Our family has embarked on virtual travels to various countries and regions. To explore these countries and their cultures, we have followed along with the festivals, cooked and eaten traditional foods, learned of traditional handicrafts with hands on exploration, along with many activities to immerse ourselves. Chronicled here are some of these activities.

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Friday, April 25, 2014

Dipo Ceremony - Krobo Girls Coming of Age Rites

Dipo Ceremony in Ontdek, Ghana © 2008 Ronnie Dankelman. All Rights Reserved

Every year in April, the Krobos tribe in Ghana marks a girl's passage into womanhood with the Dipo ceremony - an age old ritual and initiation, which has been practiced for hundreds of years. In the past, this initiation lasted a year, during which girls of marriageable age where taught their responsibilities as women in their society such as farming, cooking, and laundering. These days the ritual lasts approximately 4 days, during which Krobo girls of all ages (sometimes as young as 2), who have have come from all over Ghana, perform the rites and symbolically emerge as women. 

During the 4 day ceremony, girls follow various rituals which include song, dance, purification and cleansing, and end with being "outdoored", which means being presented as women. The girls are assigned a ritual mother, who serves as a mentor during this initiation. In the past, girls had to be exposed the entire time during the initiation, however initiates are now allowed to cover their breasts with cloth except when a ritual is being performed. Although some rituals vary depending the on clan, the following seem to be the most important and consistent:

The ceremony begins with the initiates entering the ritual house, in which they shed their clothing as a representation of shedding their childhood. They are given a string and red loincloth to wear, and are anointed by a priestess. The girls then have part of their hair shaved off.

Dipo Ceremony in Ontdek, Ghana © 2008 Ronnie Dankelman. All Rights Reserved
The following day, the initiates carry calabashes with sponges and cloth, and walk silently to a river, where they will bathe and clean their cloth as a means of symbolically purifying and cleansing their body and spirit. 

The ultimate test is the visit to the sacred stone. The girls are dressed in white cloth, (a sign of fertility and purity) and adorned with beads. The are sprinkled with chalky water to ward off evil and have a leaf pressed between their lips, which is to ensure contemplative silence. Amidst singing from the gathered women around them, the girls line up and walk towards the shrine where they will find the sacred stone Tekpete. 

Dipo Ceremony in Ontdek, Ghana © 2008 Ronnie Dankelman. All Rights Reserved
Dipo Ceremony in Ontdek, Ghana © 2008 Ronnie Dankelman. All Rights Reserved
The girls are made to sit on the stone three times - it is believed that if they are not virgins or are pregnant, they will be stuck to the stone. Once they pass this test, their feet are not allowed to touch the ground until they reach the dipo house, and so are carried there. The remainder of their hair is then shaved off, and they are given a straw hat to wear for the remainder of the day. Special dances are performed.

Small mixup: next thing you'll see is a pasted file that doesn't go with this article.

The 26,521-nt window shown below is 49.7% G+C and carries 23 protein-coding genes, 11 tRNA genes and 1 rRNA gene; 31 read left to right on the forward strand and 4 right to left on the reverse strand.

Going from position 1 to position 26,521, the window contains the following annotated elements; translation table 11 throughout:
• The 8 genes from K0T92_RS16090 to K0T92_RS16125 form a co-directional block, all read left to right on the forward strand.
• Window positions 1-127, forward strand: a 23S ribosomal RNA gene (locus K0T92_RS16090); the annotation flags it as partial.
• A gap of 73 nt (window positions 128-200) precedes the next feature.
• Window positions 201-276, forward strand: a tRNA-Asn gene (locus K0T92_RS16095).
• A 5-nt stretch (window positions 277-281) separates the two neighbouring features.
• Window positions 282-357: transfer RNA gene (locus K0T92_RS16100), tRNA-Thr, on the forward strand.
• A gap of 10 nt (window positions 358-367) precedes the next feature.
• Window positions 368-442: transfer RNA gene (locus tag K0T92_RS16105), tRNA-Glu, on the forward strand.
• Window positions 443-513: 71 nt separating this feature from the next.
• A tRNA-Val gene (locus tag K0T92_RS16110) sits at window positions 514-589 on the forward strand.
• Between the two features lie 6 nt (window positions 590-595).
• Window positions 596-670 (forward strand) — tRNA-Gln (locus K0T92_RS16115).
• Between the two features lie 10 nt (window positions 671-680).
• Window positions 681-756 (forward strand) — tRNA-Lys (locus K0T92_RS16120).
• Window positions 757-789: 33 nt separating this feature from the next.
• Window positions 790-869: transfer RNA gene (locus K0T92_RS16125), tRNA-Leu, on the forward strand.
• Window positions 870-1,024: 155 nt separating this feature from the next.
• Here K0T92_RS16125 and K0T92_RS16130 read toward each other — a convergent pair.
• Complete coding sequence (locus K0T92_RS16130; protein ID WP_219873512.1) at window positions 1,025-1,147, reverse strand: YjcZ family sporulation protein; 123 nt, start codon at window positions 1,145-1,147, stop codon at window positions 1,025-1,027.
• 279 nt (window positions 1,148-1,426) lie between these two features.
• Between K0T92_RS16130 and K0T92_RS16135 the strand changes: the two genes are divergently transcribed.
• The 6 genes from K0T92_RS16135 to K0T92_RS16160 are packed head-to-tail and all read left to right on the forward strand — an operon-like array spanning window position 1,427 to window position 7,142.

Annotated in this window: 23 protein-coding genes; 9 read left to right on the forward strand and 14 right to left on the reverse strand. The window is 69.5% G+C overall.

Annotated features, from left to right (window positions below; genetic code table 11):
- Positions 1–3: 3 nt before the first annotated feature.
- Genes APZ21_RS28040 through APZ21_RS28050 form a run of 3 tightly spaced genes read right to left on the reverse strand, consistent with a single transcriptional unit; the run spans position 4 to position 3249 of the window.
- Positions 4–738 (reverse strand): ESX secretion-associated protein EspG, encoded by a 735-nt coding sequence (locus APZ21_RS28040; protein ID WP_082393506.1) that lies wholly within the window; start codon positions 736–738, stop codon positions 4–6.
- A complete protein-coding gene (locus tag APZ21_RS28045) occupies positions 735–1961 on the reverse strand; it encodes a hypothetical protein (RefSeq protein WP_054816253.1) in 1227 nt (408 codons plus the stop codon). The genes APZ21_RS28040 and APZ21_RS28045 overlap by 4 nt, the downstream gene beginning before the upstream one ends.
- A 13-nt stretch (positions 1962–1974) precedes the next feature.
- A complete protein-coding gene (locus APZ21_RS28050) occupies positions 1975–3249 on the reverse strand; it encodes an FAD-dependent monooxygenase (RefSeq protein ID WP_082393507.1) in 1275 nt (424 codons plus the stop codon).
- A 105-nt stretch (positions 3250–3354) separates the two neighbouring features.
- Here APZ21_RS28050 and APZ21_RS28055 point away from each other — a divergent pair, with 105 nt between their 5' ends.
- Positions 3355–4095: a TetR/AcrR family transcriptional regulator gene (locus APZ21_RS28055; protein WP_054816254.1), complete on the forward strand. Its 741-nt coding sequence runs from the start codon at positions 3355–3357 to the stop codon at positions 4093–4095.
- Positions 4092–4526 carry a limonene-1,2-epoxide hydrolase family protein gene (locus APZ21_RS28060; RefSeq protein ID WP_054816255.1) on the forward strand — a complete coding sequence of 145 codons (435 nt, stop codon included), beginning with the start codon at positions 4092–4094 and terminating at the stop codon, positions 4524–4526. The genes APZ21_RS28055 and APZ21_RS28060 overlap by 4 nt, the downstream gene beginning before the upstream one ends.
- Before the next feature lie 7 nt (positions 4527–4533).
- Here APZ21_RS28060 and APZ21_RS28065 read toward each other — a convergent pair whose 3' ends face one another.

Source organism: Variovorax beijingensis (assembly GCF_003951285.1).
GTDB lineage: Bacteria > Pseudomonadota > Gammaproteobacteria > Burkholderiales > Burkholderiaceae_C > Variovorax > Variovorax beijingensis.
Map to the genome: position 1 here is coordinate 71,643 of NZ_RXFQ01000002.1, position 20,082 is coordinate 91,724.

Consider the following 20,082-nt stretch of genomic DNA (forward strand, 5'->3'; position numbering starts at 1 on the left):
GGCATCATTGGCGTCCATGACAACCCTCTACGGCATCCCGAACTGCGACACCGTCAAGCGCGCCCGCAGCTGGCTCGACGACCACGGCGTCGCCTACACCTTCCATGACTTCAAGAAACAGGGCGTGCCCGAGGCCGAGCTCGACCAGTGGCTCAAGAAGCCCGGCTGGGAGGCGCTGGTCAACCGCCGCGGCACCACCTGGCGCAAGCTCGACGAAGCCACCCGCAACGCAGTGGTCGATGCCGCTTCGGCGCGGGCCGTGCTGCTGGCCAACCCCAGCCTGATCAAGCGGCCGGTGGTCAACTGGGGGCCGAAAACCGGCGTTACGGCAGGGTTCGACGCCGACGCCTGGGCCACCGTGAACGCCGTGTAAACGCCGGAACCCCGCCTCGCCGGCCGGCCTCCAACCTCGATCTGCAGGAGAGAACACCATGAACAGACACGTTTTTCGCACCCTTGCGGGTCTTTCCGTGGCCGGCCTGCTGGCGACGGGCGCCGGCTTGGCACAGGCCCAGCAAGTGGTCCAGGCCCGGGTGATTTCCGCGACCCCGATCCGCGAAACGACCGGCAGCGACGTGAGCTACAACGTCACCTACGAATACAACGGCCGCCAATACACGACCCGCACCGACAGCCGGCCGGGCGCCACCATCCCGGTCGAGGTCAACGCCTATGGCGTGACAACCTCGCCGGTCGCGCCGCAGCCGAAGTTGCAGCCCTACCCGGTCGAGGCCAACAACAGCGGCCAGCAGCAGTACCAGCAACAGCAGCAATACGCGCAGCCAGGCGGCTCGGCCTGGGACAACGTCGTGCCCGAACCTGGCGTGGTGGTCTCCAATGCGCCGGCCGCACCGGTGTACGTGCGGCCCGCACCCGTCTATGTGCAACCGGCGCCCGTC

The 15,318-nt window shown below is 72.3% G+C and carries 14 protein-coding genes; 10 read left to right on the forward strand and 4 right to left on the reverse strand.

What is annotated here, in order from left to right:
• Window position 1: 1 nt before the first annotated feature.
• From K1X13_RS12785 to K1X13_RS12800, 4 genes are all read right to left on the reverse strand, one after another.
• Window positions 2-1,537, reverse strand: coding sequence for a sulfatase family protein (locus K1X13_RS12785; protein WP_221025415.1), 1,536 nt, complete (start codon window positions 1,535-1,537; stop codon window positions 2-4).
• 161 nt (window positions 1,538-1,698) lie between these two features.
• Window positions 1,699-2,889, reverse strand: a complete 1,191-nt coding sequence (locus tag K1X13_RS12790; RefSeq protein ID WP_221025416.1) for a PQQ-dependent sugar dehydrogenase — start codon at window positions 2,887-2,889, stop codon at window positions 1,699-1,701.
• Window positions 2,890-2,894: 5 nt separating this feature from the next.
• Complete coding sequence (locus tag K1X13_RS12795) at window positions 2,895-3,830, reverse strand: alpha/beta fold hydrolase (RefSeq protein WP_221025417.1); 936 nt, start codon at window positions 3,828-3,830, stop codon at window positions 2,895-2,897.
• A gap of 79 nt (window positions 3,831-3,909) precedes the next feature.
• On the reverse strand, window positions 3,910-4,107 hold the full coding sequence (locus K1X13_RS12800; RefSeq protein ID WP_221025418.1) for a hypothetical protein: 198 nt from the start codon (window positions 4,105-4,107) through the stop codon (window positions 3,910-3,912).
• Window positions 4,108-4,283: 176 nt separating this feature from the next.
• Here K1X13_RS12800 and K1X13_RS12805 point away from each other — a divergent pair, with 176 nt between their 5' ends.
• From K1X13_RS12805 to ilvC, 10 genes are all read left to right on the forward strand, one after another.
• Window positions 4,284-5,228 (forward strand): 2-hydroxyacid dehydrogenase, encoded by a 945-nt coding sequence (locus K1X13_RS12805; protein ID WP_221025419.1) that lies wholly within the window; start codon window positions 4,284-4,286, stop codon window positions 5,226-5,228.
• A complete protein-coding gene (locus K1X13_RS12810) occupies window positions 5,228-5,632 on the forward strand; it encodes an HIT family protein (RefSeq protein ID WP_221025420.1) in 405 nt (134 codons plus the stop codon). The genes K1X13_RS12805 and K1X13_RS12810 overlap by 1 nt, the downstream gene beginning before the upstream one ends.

Dipo Ceremony in Ontdek, Ghana © 2008 Ronnie Dankelman. All Rights Reserved
The end of the initiation is the outdooring. The girls quickly demonstrate cooking, sweeping and serving food. They are symbolically marked on the back of their wrists and palms with a blade (in the past, true cuts were made as a mark of the initiation, but these days it is only symbolic, and the skin is not broken). Dressing is then done with much ceremony - some girls in their family house, others at the Dipo house. Amidst the singing from the women around them, the girls, now women, are elaborately dressed with enormous amounts of mostly blue and yellow beads on their necks, waists, arms and legs and new cloth hanging from the beads. 

Anthony Pappone has an album of photographs of the Dipo ceremony with an emphasis on the beads worn. Please note many of these photographs include top frontal nudity among the girls. You can view them here.

The glass beads are made by hand in Krobo villages and are a source of great pride. They are often handed down from generations, having been accumulated over the years. Blue beads are associated with affection, while yellow beads symbolize maturity and prosperity. This is an opportunity for the family to demonstrate their wealth. The girls then go around the neighborhood, thank their friends and relatives while performing the Dipo dance. 

The Krobo girls have now gained the status of women, and are deemed full fledged citizens of Krobo society. 

You can watch a short video trailer of a documentary about the Dipo initiation by Ofamfa Entertainment here

In honor of the Dipo ceremony, we made paper and clay beads - find our post here.

The photography in this post was provided by, and are copyrighted to Ronnie Dankelman. I am very grateful to him for allowing me the opportunity to include them. You can find these, and many more stunning and vibrant photographs of his travels around the world on his website, Imaginative, here.


  1. I worked with a nurse once who was mutilated during her coming of age ceremony. I can't remember which African country she came from though. I do remember how horrified I was compared with how calm and accepting she was of her coming of age. The differences in our cultures are immense and it must be incredibly interesting studying them.

    1. There are quite a few tribes throughout Africa that include ceremonial scarring - those marks differentiate each tribe from one another upon first glance, though this seems to be less prevalent over time. I wonder if it's typically during a coming of age initiation?


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